Pressure to drop the charges
Seven years down the road Mukhtar Mai continues to suffer the agony and trauma inflicted upon her by the ‘jirga’-ordered gang rape in the remote village of Meerwala. The powerful ‘Mastoi’ tribe had to punish the lowly ‘Gujjar Tatlas’, and Mukhtaran was ordered to receive the brutal punishment for a crime she had not committed.
The barbaric gang rape of June 22, 2002 shook the very soul of Pakistan. It was an incident that exposed the true face of the social and power structure of Pakistani society. It was a matter that shamed and challenged the conscience of every thinking citizen. One felt that the incident would move the courts and the corridors of power to once and for all put an end to this medieval practice, the culprits would be given exemplary punishments and the ‘jirgas’ would be abolished for good.
Alas no such thing ever happened. Mukhtar Mai fought a lone battle against a society and its institutions who collectively were determined to delay and deny justice to the victim on one hand, and to promote and protect rapists on the other. Pakistan’s bravest woman who stood up and raised her voice against injustice lost the first round comprehensively. Her rapists, well supported by the like-minded state functionaries have still not been brought to justice. On the other hand, the sponsors of crimes against women, burying them alive, getting them mauled by dogs, and patrons of rapes and vani have won the first round effortlessly. Many of them have been honoured, rewarded and promoted as federal ministers of the Islamic Republic.
While justice may still be an eternity away from Mukhtar Mai, the least that we could have done was to leave her alone and let her do the much needed social work that she was doing in her village. Her press conference of February 06, 2009 has however exposed how she continues to be harassed by the powerful ‘Mastois’, whose representative now heads the Federal Ministry of Defence Production. She accused the Federal Minister of pressurising her to drop charges against the 13 accused of the ‘Mastoi’ tribe. Unfortunately the threat also includes a warning that the minister and his associates would not let the Supreme Court decision go in her favour. A veiled reminder that the Supreme Court packed with a truck load of PCO judges is ever willing to oblige those in power.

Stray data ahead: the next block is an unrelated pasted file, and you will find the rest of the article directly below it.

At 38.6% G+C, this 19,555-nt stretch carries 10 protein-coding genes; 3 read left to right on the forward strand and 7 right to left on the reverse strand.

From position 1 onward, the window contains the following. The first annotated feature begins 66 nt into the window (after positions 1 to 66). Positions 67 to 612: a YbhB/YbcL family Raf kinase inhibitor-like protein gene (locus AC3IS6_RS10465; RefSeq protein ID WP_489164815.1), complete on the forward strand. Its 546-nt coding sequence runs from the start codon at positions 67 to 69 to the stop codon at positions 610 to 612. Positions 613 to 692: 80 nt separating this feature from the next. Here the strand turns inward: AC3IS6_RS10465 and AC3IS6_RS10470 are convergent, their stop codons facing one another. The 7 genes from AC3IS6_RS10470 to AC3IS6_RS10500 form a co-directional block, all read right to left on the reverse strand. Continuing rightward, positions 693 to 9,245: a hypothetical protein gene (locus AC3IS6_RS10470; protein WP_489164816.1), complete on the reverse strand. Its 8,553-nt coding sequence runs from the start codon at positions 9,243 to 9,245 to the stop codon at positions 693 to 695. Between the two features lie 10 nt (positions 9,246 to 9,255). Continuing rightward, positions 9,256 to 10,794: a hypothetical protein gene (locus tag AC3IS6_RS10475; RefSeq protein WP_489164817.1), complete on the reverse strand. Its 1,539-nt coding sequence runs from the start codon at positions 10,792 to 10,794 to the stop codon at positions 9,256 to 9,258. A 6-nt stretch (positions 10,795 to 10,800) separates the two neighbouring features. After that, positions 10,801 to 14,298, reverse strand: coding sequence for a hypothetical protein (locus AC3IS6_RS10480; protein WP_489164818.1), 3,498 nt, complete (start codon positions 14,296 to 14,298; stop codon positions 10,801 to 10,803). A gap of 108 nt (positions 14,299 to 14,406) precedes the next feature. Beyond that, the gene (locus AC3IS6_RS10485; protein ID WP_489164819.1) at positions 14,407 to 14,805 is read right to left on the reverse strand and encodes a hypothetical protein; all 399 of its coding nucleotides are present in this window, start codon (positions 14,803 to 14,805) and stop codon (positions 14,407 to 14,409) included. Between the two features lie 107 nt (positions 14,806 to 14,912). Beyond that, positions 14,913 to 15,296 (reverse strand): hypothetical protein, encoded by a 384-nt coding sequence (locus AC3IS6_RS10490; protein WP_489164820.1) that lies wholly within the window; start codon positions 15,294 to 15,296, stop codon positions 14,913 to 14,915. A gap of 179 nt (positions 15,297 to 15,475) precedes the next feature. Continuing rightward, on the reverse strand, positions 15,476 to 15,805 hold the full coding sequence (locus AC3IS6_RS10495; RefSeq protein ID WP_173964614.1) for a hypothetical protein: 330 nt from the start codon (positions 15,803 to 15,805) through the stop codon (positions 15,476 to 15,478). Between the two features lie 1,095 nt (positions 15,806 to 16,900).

The assault on Mukhtaran Mai, subsequent denial of justice and threats to her to withdraw her case are an insult to the citizens of Pakistan, their dignity, their sanity and their collective conscience. The ordinary people of Pakistan must therefore join hands to support Mukhtaran in her struggle in every possible way they can think of. There is a need to protest and file a legal suit against those who support crimes against women and have been elevated to the ranks of ministers. This should also include those who are threatening her to withdraw the case and those who are influencing the already influenced PCO courts.
We need to honour Mukhtar Mai for her courage. The award of Hilal-e-Quaid-e-Azam should have gone to Mukhtar Mai instead of Richard Boucher. While scores of roads , schools, airports, buildings, bridges and projects have been named after Benazir, why not a single one for Mukhtar Mai, whose courage and determination is just as exemplary. She is the Rosa Parks of Pakistan. While she refused to give up, there are thousands of others who continue to suffer in silence. We can therefore pay a tribute to Mukhtar Mai by setting up Rape Crisis Centres for the protection and support services to the victims. We could press the government to create one window rape support centres. These centres operated by female staff should provide immediate and respectful FIR, medical examination, medical report and legal services to the rape victims. We can push the government to abolish ‘Jirgas’ and create a judicial system that will take no more than one month to complete trials relating to rape cases.
Ordinary Pakistani citizens are increasingly vulnerable to the tyranny and injustice of the kind suffered by Mukhtar Mai. The background, statements and actions of many Federal Ministers suggest that the ‘jirgas’, vani, rape and killing would continue to be encouraged and promoted. The crimes against ordinary citizens will not qualify for a UN led investigation. Nor would there be enough $ five million packets to go around for every rape victim. The citizens need to stand up for themselves, organise and raise their voice against these crime-supportive ministers and the unjust judicial system. There can be no better lesson learnt and no better role model than the steadfast , dignified and courageous female from Meerwala.
Feb 07, 2009